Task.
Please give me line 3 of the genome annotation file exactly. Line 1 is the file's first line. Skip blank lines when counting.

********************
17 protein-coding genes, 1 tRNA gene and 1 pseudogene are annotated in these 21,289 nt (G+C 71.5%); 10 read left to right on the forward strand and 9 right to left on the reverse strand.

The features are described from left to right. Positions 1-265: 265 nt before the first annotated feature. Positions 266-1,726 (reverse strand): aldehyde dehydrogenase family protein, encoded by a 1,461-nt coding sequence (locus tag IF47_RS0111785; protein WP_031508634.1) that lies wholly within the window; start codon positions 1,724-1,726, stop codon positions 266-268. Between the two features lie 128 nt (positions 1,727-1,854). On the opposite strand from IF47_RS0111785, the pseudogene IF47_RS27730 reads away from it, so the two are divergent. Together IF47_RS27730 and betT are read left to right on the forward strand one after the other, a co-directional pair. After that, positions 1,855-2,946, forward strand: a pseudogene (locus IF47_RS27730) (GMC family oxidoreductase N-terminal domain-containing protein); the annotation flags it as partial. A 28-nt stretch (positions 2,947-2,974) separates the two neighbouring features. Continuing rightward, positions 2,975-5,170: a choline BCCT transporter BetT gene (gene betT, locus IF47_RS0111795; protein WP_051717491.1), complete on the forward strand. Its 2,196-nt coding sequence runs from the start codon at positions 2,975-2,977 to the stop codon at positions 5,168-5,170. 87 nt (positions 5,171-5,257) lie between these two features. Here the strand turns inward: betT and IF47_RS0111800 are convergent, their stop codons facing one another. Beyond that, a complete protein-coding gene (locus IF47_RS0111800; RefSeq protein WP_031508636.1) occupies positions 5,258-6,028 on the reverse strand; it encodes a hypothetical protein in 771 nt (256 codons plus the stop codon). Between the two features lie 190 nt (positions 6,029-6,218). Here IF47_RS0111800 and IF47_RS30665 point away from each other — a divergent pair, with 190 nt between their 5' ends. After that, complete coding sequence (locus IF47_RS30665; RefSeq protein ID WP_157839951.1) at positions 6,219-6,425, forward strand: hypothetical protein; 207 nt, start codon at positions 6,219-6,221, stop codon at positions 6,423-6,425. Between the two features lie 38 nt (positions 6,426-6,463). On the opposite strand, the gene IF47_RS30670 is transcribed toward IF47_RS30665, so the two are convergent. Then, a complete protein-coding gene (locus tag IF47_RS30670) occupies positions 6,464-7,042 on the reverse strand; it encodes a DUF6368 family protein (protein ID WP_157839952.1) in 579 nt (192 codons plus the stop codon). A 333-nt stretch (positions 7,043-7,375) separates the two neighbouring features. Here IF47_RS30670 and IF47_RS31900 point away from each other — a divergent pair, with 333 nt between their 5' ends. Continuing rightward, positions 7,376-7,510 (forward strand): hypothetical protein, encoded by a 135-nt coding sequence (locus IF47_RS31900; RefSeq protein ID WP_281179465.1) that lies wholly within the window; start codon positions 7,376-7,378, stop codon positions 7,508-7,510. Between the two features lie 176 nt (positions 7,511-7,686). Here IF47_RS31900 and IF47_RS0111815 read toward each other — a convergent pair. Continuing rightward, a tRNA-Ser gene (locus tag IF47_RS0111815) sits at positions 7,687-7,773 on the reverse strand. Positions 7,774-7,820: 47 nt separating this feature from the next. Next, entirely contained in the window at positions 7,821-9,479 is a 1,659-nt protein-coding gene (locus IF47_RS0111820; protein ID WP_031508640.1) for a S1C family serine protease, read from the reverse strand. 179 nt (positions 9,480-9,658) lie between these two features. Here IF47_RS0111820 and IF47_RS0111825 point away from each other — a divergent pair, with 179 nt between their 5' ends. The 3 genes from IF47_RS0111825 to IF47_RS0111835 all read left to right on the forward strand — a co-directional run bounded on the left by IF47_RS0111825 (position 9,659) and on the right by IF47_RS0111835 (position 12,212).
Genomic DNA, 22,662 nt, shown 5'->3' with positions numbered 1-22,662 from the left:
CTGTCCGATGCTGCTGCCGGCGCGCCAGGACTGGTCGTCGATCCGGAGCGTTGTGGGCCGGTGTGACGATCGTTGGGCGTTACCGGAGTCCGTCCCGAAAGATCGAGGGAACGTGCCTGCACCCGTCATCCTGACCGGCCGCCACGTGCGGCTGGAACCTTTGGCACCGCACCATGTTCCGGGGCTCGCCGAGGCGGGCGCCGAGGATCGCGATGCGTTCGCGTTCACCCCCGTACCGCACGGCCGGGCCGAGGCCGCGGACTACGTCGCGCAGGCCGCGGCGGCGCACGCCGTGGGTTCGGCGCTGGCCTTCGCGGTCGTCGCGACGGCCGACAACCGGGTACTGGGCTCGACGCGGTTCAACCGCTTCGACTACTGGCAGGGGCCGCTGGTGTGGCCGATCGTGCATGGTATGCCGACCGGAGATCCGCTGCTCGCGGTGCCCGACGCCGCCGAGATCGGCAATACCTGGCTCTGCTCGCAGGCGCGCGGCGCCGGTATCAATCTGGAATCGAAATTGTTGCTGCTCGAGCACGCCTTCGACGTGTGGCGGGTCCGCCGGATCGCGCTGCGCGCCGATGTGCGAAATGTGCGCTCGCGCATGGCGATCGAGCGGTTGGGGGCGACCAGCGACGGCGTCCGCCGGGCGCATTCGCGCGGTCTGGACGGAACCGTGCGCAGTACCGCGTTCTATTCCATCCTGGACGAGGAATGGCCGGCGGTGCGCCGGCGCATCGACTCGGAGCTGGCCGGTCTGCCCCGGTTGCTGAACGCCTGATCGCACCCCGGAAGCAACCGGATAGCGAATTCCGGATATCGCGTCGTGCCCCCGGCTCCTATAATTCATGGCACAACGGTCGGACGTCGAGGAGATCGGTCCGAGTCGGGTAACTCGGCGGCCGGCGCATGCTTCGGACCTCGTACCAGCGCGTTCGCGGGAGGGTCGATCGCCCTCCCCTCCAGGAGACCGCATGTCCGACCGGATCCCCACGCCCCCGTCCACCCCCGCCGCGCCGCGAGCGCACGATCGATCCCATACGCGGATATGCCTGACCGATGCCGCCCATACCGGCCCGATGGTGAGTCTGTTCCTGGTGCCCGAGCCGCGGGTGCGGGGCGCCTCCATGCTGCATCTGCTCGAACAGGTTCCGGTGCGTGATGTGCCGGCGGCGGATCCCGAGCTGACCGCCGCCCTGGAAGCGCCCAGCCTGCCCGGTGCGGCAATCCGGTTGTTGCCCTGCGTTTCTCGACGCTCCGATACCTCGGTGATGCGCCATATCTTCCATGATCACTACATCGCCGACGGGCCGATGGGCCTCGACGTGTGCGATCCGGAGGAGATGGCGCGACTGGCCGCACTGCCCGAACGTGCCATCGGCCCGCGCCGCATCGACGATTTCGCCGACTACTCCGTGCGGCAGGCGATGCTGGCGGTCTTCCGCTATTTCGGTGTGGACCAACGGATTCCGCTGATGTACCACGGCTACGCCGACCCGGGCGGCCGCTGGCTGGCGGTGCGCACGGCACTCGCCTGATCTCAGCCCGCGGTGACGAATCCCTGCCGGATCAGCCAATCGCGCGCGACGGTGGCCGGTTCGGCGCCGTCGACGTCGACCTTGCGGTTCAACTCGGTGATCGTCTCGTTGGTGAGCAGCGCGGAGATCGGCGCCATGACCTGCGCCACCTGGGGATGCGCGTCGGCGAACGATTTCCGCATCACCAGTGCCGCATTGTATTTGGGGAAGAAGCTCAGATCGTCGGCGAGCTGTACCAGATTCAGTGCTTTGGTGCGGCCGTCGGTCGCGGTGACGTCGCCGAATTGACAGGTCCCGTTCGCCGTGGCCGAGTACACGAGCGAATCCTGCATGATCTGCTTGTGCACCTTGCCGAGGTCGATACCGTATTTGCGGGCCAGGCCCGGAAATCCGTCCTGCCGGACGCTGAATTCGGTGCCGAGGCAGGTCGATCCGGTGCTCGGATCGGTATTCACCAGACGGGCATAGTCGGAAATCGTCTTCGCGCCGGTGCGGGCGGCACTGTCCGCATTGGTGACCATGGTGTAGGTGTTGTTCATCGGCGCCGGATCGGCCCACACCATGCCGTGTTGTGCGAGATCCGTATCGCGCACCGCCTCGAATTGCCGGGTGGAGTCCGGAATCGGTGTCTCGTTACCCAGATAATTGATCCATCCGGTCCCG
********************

Genomic DNA, 22,662 nt, shown 5'->3' with positions numbered 1-22,662 from the left: